Socialized Health Care

We’ve all heard the ongoing news of healthcare reform and by now I think we’re all getting sick of it (no pun intended). Although there are many aspects to this issue, I would only like to mention one to keep it brief. If healthcare becomes socialized, it will kill competition in the industry. Competition is the driving force behind innovation and quality. Without it, firms will no longer be worried about losing business because they are guaranteed being paid. They will receive their annual salary regardless of how many lives they save, or how many diseases they cure. There is no incentive to excel or do better than the next doctor.

There are two examples that will help illustrate this point. The first comes from my brother. He graduated from the Air Force Academy and is now serving in the Air Force. Military personnel are given free healthcare from the healthcare institution on their respective bases. However, my brother has stated many times that he doesn’t even try to go there unless he’s “dying;” and on other occasions he’s said that if he ever did have a serious injury or illness he’d prefer going to a regular hospital. This is because the military doctors are paid on a biweekly basis rather than on performance. He said it creates an environment that “breeds mediocrity.”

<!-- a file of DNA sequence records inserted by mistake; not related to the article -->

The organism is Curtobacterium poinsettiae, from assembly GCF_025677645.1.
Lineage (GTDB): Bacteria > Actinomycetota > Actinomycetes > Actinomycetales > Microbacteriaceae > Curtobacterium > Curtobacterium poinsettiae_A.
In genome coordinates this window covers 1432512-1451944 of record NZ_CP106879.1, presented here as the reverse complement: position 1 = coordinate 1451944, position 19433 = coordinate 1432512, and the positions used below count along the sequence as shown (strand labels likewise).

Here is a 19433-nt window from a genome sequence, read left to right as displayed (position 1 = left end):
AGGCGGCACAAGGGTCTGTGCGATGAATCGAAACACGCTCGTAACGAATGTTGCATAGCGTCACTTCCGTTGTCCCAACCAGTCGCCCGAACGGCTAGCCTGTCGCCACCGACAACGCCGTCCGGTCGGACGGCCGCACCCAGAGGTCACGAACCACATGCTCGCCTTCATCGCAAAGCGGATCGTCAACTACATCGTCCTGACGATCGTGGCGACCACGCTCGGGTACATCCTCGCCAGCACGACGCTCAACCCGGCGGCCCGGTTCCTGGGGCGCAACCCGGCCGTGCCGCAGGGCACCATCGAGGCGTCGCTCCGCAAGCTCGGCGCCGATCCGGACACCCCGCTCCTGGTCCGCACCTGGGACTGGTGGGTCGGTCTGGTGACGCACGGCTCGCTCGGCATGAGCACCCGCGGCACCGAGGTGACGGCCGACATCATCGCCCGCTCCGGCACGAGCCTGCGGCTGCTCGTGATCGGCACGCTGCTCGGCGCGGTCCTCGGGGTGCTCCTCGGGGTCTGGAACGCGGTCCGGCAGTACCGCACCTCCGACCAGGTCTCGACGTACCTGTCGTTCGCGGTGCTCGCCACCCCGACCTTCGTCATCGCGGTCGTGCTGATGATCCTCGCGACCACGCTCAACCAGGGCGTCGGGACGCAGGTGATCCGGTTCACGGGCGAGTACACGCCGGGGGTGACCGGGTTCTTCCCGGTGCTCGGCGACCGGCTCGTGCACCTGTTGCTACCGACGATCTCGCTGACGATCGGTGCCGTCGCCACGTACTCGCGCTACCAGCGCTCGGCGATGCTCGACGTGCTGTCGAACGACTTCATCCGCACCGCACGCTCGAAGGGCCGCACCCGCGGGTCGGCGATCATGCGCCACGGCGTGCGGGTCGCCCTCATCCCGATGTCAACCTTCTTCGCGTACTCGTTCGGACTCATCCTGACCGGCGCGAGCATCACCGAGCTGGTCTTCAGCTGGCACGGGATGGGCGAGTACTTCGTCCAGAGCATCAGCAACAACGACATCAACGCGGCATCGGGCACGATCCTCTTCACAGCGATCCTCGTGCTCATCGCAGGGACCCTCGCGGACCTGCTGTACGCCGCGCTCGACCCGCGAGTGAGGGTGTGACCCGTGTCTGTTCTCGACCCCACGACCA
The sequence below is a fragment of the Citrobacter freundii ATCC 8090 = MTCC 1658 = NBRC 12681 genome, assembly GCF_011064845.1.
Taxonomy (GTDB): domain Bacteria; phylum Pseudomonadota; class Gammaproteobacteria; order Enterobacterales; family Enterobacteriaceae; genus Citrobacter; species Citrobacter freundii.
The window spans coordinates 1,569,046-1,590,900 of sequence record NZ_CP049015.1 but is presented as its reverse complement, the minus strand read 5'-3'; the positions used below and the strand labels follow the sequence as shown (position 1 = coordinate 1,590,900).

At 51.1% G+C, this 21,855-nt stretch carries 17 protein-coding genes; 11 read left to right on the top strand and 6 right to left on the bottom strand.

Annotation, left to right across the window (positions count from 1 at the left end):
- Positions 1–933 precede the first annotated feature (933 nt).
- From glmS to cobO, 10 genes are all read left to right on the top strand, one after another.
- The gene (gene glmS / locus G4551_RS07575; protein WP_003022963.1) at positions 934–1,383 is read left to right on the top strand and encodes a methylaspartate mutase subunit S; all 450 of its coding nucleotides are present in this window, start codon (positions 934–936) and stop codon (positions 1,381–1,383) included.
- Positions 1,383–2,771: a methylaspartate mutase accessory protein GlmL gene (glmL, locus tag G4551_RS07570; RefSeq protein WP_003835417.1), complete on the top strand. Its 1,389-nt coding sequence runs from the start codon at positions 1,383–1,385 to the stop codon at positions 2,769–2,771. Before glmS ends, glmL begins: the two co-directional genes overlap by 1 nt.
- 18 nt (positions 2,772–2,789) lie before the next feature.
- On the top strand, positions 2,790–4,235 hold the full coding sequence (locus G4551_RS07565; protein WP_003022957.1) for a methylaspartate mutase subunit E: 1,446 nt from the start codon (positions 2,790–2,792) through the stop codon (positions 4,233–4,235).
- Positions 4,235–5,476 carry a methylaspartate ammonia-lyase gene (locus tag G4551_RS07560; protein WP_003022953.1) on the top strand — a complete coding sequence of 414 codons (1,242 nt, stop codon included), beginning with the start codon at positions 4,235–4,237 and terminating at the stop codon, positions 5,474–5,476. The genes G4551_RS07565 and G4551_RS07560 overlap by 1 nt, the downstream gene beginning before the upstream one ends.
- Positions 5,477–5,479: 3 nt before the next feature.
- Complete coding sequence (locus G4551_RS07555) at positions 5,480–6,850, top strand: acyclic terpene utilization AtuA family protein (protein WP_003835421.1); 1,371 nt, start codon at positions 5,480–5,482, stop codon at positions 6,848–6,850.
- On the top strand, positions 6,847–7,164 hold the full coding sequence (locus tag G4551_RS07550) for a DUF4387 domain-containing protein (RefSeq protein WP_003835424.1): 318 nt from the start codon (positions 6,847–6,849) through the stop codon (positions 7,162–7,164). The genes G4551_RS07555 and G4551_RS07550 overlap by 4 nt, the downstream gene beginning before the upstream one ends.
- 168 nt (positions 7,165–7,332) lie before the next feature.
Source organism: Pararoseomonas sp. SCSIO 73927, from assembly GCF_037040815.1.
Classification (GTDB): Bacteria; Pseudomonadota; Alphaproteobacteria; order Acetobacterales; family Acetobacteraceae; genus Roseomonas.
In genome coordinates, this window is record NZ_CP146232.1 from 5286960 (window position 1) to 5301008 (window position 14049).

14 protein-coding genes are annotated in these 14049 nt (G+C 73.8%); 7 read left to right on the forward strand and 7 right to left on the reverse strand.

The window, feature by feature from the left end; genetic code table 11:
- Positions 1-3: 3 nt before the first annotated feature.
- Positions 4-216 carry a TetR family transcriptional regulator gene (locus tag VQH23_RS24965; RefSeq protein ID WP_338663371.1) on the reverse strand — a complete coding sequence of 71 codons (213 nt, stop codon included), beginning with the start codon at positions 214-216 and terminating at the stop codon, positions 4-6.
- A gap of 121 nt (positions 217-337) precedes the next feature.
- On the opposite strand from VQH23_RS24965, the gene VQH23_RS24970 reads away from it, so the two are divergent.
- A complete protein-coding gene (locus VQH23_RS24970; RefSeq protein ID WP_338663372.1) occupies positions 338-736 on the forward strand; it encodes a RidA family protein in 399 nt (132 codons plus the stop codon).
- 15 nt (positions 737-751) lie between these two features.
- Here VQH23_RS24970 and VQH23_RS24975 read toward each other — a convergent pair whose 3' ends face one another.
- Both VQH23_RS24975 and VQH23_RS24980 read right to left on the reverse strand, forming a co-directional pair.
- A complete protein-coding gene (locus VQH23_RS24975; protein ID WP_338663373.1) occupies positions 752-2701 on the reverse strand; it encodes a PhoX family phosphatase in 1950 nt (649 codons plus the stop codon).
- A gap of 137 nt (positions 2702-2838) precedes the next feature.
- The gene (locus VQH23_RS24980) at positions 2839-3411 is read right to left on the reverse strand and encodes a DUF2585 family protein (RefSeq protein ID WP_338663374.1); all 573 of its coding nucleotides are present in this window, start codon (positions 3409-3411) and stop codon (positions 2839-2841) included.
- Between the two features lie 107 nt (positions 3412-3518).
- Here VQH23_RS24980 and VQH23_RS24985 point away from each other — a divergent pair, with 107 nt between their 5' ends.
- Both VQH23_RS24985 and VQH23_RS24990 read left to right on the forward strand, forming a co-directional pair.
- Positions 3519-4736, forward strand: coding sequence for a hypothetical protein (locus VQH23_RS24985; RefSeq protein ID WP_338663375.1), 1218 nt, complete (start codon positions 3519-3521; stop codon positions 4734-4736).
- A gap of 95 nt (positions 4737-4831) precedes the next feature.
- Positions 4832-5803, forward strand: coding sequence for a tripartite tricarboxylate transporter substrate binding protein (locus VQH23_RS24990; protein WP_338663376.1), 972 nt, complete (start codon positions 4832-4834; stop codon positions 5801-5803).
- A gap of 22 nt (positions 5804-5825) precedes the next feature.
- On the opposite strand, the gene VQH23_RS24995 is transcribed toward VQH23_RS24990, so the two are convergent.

The other example comes from one of my friends, who we will call Julie, hails from Albania. Albania was one of the last European countries to do away with communism. As a result, many of the communist practices are still in effect until the new government decides what to do. Julie’s dad has a very bad heart and had to have heart surgery a few years ago. Since doctors are paid a wage by the government, they feel as though they are not being paid enough. So instead of trying to reform it through the government, they request that the families pay them extra to save their loved ones. The family is then stuck with another bill that usually measures in the tens of thousands. Hardly anyone has that kind of money. Since Julie’s family was unable to pay the bribe, the doctor did not do his best to save Julie’s dad and he slipped into a coma for months. He has since recovered somewhat but he is forbidden to do any work, chores, or anything else to exert himself.


Jonathan said...

Adam, I like the point that you made that competition is the driving force behind innovation and quality and without it, firms will no longer be worried about losing business because they are guaranteed being paid. I'll try and keep this from being as political as I can but becoming less innovative kills our economy. We know that the healthcare system isn't 100% perfect but if Mr. Obama is worried about people that can't qualify or don't have money for insurance, then I think he needs to try and fix the insurance system first. I would hate to see our nation become complacent with regards to healthcare break throughs because the doctors just felt is was a job where they clock in and clock out.